HARRISBURG, Pa., Nov. 23, 2016 /PRNewswire-USNewswire/ -- A new report on addiction released by theSurgeon General of the United States, Dr. Vivek Murthy, will raise awareness and help galvanize action toward getting treatment for people with substance use disorder (SUD), said Pennsylvania
"This first-ever report on addiction by the nation's top doctor elevates public awareness and treatment of drug and alcohol addiction as a disease," said Tennis. "The report classifies SUD as a chronic condition, like heart disease or diabetes, and recommends parity in health care treatment.
"We are in the middle of the worst opioid epidemic in history, and this report confirms it," said Tennis. "Many Pennsylvanians know someone suffering from the disease of addiction or they may be suffering themselves. The results of this disease are devastating it has a terrible impact on crime, health of the individual and the family, quality of life, vehicle crashes, workplace injuries. Most importantly, left untreated it is ultimately fatal."
Last year, more than 3,500 people died in the Commonwealth from overdoses, said Tennis, surpassing the number of people who died from automobile accidents. He said the fatality rate for 2016 will be even higher.
More than 27 million people in the United States reported current use of illicit drugs or misuse of prescription drugs, while more than 66 million people reported binge drinking, according to the report. Deaths from drug overdoses across the nation hit a record of 47,055 in 2014, propelled by prescription painkiller and heroin abuse, according to the Centers for Disease Control and Prevention.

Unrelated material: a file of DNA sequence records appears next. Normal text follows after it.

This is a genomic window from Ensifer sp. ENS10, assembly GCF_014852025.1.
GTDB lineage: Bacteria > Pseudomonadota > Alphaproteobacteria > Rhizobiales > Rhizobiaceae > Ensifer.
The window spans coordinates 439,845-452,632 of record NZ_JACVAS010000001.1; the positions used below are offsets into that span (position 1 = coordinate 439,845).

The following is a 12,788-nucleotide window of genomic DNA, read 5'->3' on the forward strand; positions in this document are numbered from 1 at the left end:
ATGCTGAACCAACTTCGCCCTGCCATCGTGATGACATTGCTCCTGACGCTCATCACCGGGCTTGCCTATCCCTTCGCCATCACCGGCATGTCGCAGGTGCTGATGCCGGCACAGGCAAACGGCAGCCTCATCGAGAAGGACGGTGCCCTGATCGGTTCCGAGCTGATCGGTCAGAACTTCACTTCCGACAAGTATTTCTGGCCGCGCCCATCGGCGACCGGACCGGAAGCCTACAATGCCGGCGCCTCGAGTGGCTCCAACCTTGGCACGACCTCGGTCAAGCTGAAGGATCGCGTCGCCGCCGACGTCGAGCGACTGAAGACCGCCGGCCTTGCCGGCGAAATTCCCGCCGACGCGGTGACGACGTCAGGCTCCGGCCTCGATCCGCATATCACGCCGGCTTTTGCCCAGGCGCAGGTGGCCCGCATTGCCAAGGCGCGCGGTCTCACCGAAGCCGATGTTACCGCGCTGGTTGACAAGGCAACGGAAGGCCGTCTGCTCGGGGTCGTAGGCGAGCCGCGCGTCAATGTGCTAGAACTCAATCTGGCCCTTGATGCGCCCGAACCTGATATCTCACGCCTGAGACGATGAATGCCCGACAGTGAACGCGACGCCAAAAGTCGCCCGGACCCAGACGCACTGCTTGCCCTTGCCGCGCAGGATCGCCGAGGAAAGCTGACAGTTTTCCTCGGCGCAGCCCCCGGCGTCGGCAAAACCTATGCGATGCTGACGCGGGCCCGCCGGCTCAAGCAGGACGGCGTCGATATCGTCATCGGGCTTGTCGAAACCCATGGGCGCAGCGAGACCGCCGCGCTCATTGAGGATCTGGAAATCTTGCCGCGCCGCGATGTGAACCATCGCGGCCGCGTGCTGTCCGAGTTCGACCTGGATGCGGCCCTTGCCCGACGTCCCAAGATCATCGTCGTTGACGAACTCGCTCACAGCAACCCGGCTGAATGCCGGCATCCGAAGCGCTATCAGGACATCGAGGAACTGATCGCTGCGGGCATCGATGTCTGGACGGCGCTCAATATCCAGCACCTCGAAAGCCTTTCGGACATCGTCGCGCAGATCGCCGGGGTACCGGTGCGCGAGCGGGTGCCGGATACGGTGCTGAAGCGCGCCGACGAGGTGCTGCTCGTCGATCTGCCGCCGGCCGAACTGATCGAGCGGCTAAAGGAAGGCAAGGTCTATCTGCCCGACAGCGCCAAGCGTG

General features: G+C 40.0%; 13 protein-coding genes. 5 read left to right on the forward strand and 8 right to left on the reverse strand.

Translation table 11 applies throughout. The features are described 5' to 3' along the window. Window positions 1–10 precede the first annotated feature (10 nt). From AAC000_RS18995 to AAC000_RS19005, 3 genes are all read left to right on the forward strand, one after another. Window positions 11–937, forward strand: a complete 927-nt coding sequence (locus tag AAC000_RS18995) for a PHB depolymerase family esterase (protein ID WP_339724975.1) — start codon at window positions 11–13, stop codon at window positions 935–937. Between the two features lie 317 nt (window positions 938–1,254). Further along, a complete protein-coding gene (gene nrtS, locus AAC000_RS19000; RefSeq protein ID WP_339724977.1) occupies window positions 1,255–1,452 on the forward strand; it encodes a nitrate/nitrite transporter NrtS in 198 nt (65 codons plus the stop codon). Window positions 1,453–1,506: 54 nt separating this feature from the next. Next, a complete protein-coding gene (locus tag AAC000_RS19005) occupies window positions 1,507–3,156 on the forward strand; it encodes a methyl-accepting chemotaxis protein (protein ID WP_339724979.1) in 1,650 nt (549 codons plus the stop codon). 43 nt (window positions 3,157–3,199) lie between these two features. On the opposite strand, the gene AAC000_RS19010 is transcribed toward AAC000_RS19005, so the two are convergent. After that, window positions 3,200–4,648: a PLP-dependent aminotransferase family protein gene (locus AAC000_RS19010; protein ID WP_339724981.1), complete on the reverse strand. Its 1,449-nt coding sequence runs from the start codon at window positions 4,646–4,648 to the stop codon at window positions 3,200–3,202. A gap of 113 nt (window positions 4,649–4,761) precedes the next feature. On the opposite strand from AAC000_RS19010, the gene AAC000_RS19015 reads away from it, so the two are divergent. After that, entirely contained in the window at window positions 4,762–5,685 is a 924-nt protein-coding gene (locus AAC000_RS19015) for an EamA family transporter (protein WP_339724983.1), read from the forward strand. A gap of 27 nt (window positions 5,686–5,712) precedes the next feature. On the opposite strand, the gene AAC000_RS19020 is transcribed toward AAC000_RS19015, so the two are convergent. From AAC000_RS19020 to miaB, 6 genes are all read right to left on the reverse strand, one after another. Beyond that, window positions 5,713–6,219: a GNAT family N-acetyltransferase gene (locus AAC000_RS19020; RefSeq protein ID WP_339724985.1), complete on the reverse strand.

"In addition to being a public health and societal crisis, the report underscored that this epidemic has a huge economic impact on our country," said Tennis.
Facing Addiction in America: The Surgeon General's Report on Alcohol, Drugs, and Health found the estimated annual economic impact of drug abuse is $193 billion, while the estimated economic impact of alcohol abuse is $249 billion. Treatment is effective for both helping individuals enter and stay in recovery, said Tennis.
"As the Surgeon General has said, every dollar invested in treatment saves $4 in healthcare costs and lost productivity and another $7 in criminal justice costs. It is both inhumane and fiscally irrational to not fully address the treatment needs of our population and yet, according to the Surgeon General, we have enough treatment nationally to meet only 10 percent of what's needed."
The report, said Tennis, includes evidence that prevention, treatment, recovery policies and programs do work and encourages communities to organize coalitions to determine local levels of risk and protective factors and substance misuse problems.
"Pennsylvania is already following recommendations in this report," said Tennis, who cited initiatives underway in the Commonwealth including:
"I applaud Surgeon General Murthy for calling for a 'culture change' in the way we address addictions. It's time to get rid of negative stereotypes," said Tennis. "Addiction is a brain disease, not a moral failing.
"Stigmatizing the disease, so that our loved ones feel too ashamed to get help, only increases the number of Pennsylvanians who will die unnecessarily," said Tennis. "By uniting in the fight against stigmatizing attitudes and policies, we are taking a stand for safer, healthier, happier families and communities."
EDITOR'S NOTE: Click here to Download/View audio and video for your news stories. See Gary Tennis, DDAP Secretary, talk about Pennsylvania's opioid epidemic and state strategies that supplement the Surgeon General's report.
MEDIA CONTACT: DDAP: Carol Gifford, 717-547-3314 or 717-304-0079 (cell), email@example.com
To view the original version on PR Newswire, visit:http://www.prnewswire.com/news-releases/secretary-gary-tennis-surgeon-generals-report-on-addiction-helps-galvanize-action-in-opioid-epidemic-300368238.html
SOURCE Pennsylvania Department of Drug and Alcohol Programs
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